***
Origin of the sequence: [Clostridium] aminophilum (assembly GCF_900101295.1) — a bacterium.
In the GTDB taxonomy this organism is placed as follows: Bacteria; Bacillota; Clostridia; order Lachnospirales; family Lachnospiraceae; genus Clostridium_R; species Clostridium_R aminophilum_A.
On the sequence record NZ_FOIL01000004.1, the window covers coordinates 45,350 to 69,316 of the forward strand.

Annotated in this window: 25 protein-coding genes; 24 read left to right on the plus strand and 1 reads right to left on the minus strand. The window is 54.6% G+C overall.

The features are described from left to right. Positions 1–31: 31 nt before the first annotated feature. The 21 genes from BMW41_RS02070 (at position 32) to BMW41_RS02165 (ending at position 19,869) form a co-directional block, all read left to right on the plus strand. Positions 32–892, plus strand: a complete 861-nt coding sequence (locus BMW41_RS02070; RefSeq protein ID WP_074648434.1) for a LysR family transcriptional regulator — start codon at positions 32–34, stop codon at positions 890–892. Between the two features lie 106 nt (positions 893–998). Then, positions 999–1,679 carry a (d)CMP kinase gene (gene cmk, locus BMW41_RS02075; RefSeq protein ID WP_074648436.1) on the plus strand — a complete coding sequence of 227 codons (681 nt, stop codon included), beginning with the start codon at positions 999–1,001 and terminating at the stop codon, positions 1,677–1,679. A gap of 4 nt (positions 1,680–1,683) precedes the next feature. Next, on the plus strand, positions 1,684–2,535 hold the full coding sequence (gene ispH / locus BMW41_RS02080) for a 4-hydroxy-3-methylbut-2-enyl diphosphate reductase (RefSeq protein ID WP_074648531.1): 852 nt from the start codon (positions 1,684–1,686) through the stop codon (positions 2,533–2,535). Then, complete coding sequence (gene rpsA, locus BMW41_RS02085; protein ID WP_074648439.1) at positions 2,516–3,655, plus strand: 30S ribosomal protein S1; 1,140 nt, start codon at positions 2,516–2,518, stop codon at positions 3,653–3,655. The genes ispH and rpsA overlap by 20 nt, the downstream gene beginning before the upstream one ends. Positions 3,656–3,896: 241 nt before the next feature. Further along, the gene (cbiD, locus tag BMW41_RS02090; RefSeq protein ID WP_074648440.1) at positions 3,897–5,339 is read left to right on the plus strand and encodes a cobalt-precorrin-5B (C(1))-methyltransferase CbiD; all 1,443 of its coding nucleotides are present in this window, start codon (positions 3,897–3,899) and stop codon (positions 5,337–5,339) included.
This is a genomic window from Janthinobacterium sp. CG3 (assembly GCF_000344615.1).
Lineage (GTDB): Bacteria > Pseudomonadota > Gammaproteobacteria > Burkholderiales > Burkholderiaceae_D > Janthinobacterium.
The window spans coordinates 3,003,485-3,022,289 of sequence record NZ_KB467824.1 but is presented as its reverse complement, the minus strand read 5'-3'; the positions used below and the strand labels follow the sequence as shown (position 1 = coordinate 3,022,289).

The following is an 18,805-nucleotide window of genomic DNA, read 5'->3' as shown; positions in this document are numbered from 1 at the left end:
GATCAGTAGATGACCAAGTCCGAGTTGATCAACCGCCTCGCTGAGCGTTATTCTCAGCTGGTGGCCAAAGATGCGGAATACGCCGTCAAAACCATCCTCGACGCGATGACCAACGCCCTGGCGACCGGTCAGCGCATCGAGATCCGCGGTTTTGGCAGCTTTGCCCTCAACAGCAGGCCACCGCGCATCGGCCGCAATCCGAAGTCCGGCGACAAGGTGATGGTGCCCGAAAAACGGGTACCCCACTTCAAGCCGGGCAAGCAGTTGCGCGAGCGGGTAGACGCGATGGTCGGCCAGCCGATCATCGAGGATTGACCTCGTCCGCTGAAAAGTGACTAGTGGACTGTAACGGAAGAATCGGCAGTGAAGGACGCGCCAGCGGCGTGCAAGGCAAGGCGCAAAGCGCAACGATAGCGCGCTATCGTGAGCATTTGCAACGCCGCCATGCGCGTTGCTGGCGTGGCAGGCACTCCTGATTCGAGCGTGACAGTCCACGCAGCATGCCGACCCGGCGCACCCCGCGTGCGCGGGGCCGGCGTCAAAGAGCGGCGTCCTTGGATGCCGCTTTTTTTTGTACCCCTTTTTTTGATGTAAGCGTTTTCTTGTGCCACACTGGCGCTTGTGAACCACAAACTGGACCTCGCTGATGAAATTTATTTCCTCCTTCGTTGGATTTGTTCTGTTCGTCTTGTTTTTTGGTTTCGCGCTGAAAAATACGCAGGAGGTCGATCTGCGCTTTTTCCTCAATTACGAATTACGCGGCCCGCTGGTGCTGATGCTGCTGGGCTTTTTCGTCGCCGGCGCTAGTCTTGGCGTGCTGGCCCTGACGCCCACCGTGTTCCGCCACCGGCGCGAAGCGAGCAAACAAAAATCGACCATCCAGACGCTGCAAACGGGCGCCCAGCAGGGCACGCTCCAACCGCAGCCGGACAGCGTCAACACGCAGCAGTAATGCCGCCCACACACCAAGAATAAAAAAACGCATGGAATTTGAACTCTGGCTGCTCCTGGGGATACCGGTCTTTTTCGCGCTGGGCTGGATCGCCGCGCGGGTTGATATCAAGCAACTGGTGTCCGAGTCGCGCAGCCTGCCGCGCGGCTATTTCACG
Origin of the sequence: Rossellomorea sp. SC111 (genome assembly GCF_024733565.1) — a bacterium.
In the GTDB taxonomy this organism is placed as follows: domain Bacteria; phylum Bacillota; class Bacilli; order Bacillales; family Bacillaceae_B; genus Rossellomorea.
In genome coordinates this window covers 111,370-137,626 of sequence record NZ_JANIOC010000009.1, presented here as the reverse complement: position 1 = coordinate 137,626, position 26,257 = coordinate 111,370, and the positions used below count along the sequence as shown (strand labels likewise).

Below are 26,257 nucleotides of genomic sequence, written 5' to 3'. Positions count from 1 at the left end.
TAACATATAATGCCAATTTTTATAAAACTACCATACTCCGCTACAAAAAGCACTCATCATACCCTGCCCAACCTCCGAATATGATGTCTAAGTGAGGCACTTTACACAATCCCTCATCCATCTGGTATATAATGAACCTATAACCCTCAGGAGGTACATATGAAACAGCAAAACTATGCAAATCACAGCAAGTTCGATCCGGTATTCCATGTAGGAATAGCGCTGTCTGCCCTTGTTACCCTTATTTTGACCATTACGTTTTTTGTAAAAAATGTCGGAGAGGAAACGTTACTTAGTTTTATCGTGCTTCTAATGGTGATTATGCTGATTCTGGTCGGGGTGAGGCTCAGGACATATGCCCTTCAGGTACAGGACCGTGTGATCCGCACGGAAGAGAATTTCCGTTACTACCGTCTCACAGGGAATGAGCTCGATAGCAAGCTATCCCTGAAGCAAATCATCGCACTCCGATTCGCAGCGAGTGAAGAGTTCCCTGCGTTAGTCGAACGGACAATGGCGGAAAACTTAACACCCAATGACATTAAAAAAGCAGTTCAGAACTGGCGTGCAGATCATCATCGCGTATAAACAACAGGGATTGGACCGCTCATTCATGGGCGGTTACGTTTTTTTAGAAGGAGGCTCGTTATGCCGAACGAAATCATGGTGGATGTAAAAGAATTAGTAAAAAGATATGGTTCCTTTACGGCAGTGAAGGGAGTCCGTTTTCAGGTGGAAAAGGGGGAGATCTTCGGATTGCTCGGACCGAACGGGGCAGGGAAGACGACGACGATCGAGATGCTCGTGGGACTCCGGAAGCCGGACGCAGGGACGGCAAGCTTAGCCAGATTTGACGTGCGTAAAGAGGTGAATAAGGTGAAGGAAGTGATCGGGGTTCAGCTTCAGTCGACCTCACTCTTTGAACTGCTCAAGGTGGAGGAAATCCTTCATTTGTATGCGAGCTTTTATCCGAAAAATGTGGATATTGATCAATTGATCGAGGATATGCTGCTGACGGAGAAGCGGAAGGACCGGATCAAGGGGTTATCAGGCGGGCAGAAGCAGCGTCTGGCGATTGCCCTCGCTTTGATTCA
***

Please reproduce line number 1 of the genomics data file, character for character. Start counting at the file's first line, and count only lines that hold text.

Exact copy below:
Origin of the sequence: [Clostridium] aminophilum (assembly GCF_900101295.1) — a bacterium.